Limestone West Logging Project // Triple Tree

A group opposed to a timber sale southeast of Bozeman has likely halted logging activity there for the next 25 years.

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A group of logging opponents offered the highest bid in the auction of a timber sale southeast of Bozeman, meaning the group will likely get their wish of halting any logging activity there for at least the next 25 years.

Save Our Gallatin Front offered a total bid of roughly $400,000 for a 25-year deferral of the 443-acre Limestone West Timber Sale, according to John Grassy, a spokesman for the Montana Department of Natural Resources and Conservation.

The group’s bid topped RY Timber, the only other bidder in the sale. Grassy said the company offered the minimum bid, which totals about $376,000.

The results are not yet official. Grassy said DNRC attorneys were still verifying that the group’s bid was correct and complete on Tuesday afternoon. He said agency officials would sign a final decision and formally award the bid on Wednesday.

If the state finds no problems with the group’s bid, it will be the first time a group blocked an entire logging project by purchasing a timber conservation license, the rarely used legal option that set up the bidding war between nearby residents and the timber industry.

Tim Tousignant, director of Save Our Gallatin Front, said the group’s leaders are sitting tight until the results are final, but that they are talking about it among themselves.

“We’re excited that we have the opportunity to protect this last slice of wildlife habitat that connects the Gallatin Valley to the Greater Yellowstone Ecosystem,” Tousignant said.

Ed Regan, of RY Timber, declined to comment until seeing the final results.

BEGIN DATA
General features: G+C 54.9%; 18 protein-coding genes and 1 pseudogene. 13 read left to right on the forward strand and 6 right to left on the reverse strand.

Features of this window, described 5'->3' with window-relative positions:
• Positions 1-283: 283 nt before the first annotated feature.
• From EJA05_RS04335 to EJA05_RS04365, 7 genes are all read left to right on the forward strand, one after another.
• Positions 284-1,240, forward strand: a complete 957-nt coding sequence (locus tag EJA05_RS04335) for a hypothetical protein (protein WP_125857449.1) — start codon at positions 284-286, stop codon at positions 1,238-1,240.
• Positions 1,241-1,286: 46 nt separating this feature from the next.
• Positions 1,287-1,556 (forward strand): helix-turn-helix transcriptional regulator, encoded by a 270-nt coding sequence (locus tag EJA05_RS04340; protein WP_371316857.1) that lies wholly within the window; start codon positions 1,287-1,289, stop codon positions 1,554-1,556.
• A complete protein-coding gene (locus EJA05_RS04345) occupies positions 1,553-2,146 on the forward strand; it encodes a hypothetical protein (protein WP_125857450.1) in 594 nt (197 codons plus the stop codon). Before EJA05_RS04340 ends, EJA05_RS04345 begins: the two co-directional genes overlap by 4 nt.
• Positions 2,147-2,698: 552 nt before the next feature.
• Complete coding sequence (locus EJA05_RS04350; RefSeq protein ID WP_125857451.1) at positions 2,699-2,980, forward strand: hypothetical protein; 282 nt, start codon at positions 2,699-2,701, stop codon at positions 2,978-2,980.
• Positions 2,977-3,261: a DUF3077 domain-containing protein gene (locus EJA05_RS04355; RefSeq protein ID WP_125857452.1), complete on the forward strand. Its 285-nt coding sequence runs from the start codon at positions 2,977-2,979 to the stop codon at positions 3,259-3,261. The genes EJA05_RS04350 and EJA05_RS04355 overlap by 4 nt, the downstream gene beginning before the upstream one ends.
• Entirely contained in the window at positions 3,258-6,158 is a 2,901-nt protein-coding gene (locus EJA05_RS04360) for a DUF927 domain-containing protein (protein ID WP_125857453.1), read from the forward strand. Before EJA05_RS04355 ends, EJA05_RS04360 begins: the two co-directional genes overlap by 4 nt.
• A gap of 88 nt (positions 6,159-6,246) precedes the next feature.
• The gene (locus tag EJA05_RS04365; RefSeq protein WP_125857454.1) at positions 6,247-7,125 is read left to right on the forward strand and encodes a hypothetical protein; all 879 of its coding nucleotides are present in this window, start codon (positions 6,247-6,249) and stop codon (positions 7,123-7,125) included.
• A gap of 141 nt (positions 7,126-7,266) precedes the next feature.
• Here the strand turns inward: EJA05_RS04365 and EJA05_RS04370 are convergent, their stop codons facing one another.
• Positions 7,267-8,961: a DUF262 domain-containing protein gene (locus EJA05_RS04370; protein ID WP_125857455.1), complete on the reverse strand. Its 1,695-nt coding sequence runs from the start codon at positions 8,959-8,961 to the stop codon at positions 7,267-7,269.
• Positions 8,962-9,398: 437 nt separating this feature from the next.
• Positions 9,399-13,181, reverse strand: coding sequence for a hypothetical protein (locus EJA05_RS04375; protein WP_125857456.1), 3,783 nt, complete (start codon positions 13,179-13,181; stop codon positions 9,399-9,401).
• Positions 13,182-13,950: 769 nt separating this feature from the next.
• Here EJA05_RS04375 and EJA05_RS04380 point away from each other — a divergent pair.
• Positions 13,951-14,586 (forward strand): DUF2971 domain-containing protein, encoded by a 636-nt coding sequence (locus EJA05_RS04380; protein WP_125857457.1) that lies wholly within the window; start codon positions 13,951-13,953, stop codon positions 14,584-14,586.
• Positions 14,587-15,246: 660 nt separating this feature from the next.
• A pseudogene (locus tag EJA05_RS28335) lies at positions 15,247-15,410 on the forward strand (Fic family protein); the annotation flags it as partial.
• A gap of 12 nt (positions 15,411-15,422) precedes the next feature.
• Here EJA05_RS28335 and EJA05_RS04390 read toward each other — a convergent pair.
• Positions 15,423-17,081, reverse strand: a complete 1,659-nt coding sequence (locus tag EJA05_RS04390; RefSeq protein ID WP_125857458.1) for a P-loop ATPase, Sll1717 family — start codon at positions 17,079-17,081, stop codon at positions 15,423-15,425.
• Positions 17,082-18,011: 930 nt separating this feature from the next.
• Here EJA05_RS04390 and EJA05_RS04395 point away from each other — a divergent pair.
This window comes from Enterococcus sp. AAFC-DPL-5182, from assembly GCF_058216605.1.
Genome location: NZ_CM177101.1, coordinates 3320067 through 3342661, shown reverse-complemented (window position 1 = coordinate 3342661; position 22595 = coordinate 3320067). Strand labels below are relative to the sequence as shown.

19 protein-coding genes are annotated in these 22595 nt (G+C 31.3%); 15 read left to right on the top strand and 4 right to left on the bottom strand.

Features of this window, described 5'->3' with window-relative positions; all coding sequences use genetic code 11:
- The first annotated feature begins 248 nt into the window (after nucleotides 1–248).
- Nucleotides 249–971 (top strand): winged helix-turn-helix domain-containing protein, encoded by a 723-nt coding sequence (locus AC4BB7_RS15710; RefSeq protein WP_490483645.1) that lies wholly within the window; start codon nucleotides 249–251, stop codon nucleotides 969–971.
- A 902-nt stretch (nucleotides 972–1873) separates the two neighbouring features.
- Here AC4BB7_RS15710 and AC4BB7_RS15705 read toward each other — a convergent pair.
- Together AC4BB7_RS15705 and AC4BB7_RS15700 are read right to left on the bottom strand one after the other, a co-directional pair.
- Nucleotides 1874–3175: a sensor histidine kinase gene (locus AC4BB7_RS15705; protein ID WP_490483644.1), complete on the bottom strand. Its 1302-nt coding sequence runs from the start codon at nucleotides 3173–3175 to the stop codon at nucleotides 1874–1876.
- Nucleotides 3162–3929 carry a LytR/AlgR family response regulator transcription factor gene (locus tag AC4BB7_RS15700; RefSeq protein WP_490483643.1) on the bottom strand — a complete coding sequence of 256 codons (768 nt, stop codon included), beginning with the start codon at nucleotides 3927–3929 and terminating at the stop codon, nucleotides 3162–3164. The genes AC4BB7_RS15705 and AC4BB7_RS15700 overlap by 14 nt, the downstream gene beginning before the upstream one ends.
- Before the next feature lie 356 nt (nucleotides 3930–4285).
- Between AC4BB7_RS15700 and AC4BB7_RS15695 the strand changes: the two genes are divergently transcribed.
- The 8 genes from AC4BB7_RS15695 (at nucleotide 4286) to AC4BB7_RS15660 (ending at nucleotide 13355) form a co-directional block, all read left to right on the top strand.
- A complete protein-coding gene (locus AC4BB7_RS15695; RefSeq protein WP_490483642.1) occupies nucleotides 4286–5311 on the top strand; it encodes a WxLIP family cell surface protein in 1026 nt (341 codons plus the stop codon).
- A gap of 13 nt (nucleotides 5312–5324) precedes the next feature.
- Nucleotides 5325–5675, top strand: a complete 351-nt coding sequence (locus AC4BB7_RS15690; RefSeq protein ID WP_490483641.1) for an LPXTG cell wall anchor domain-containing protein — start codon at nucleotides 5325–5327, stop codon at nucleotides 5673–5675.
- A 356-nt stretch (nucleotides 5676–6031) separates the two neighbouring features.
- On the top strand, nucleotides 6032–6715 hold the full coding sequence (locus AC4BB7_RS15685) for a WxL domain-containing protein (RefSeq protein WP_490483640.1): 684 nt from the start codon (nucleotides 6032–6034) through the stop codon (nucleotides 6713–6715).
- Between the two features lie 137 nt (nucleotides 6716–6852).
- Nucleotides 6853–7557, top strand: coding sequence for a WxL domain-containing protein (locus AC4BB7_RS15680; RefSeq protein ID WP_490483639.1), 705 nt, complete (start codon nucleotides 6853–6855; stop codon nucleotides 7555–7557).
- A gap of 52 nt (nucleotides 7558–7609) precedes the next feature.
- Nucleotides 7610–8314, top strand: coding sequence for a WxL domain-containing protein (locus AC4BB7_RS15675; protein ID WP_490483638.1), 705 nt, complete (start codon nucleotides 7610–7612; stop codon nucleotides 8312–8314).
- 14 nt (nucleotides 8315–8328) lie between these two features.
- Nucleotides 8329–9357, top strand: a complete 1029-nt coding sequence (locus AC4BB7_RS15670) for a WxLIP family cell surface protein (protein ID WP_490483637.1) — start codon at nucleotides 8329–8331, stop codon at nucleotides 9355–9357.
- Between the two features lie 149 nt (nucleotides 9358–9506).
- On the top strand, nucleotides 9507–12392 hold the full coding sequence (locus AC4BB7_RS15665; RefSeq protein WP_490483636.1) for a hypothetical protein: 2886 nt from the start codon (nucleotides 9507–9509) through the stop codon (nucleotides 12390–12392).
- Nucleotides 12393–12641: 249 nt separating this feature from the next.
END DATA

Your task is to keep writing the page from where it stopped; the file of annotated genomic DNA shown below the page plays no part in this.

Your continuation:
DNRC first proposed the Limestone West Timber Sale in 2016, arguing that the trees in the area west of Mount Ellis needed to be turned into cash for the state’s school trust accounts. But residents of nearby subdivisions raised concerns that logging would disturb pristine wildlife habitat in one of the few roadless areas at the north end of the Gallatin Range. The group became Save Our Gallatin Front, which requested the chance to bid for a conservation license in 2016.

The conservation license option has only been used once before to block a small portion of a sale in northwestern Montana. The license offered for the Limestone project is by far the largest DNRC had ever considered.

In January, the Montana Land Board approved auctioning off the timber sale and the conservation license.

Immediately after the land board approved the project, Save Our Gallatin Front sued, arguing that the terms of the license were unfair and shouldn’t have required the group to pay full stumpage value for trees it would ultimately leave standing. But Gallatin County District Judge Rienne McElyea denied an injunction request, forcing the group to compete in an auction based on the stumpage value.

DNRC sale documents show the project was predicted to produce 22,040 tons of saw logs. The minimum bid was set at $17.06 per ton, which comes to a total price of $376,002.

Grassy said RY Timber offered the exact minimum. Save Our Gallatin Front’s bid was $18.15 per ton.

Tousignant said Save Our Gallatin Front would start a “full-fledged fundraising effort” to gin up the money to cover the license.

The group would be required to pay a performance bond to the state within 30 days of being awarded the sale, according to DNRC documents. A conservation license would be paid for in three annual installments, with the first due the day the license is signed.

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Michael Wright can be reached at mwright@dailychronicle.com or at 406-582-2638. Follow him on Twitter @mj_wright1.

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